How to Ask about Age on Surveys
This week we published Versta Research’s quarterly newsletter with a feature article entitled “Wisdom in an Age-Old Question.” While it might seem simple to ask a person’s age on a survey, it turns out that there are all sorts of ambiguities and documented sources of error in the various ways you might ask it. Fortunately, there are best practices based on our collective wisdom as an industry, and from important findings from academic colleagues who study and publish research about research.
For example, here are a few of the best practices to keep in mind:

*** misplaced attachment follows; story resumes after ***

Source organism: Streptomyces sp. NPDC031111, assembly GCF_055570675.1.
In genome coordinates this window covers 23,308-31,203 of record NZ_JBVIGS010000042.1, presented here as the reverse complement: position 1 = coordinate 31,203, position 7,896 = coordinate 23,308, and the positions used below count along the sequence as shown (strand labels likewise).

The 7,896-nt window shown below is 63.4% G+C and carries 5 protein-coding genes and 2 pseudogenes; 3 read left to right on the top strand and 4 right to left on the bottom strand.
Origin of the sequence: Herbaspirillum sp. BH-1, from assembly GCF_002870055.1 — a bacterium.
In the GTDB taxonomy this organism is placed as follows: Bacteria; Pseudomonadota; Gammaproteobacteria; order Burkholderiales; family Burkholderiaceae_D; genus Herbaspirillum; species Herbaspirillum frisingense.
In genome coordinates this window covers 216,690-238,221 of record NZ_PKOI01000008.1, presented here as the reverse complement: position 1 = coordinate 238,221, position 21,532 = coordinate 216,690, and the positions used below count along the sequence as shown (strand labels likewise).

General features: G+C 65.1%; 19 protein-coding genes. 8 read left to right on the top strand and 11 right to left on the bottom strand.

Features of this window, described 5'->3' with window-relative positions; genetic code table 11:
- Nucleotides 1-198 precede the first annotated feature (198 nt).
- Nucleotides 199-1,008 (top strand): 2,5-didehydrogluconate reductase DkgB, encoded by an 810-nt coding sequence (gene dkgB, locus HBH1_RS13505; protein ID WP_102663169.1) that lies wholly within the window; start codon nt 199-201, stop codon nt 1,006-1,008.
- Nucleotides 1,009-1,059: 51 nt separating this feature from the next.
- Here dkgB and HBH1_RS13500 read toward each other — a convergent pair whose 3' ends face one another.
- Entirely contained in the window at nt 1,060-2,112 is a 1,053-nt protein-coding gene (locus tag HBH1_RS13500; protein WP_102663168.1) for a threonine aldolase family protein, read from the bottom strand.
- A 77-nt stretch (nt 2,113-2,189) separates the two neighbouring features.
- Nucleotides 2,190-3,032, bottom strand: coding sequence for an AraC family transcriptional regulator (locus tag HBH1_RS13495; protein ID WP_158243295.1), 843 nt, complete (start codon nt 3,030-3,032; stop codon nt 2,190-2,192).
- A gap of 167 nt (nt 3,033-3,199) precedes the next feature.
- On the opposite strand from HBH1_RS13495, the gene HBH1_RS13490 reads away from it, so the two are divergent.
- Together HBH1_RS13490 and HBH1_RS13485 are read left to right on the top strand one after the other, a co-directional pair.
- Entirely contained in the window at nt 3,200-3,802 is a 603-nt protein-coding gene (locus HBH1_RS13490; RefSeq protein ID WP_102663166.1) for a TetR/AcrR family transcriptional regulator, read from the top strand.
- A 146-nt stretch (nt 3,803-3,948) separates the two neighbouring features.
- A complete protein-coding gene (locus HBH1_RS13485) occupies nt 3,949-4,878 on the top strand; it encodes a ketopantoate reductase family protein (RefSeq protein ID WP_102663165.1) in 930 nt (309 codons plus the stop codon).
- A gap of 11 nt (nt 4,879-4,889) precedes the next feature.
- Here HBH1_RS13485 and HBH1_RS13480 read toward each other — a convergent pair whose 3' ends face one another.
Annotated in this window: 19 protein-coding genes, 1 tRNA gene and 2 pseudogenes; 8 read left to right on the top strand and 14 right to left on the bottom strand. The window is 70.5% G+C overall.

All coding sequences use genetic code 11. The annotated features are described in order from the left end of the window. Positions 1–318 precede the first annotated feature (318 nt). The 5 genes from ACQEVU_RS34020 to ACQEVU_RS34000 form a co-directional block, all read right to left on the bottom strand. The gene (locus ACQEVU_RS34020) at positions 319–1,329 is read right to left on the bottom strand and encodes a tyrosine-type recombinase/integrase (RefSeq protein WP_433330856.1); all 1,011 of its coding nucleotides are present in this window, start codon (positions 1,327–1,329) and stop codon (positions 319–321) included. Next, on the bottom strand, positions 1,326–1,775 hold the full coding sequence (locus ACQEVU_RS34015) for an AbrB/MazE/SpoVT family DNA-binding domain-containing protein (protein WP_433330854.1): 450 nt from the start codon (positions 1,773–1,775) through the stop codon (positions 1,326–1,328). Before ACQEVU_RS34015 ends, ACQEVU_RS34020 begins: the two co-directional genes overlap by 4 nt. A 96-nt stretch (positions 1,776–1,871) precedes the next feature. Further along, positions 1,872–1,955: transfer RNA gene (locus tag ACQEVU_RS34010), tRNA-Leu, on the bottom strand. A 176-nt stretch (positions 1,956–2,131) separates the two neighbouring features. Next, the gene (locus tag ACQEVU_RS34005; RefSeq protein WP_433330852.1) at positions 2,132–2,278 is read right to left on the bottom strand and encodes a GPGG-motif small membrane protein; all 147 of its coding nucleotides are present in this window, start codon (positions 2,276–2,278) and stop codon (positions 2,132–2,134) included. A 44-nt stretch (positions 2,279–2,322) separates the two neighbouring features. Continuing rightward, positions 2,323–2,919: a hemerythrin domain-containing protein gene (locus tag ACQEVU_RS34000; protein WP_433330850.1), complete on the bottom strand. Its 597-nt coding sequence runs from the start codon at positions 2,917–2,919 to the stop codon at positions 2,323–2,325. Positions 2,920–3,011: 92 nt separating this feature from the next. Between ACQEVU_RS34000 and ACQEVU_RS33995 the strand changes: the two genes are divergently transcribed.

- When asking for age or age category in an online survey, avoid using drop-down menus for response options
- If asking for year born, require respondents to provide all four digits
- If using an open-ended box for respondents to insert age or year born, give explicit instructions and examples of appropriate ways to fill in the box
- Don’t ask “How old are you?” on a mail survey; instead ask for year born, and give instructions to provide all four digits
Our newsletter outlines the whys, the wherefores, the best practices, and the gremlins (four potential sources of survey error) to beware of. Asking the age question correctly will give you confidence that your data are as clean, accurate, and precise as can be.
–Joe Hopper, Ph.D.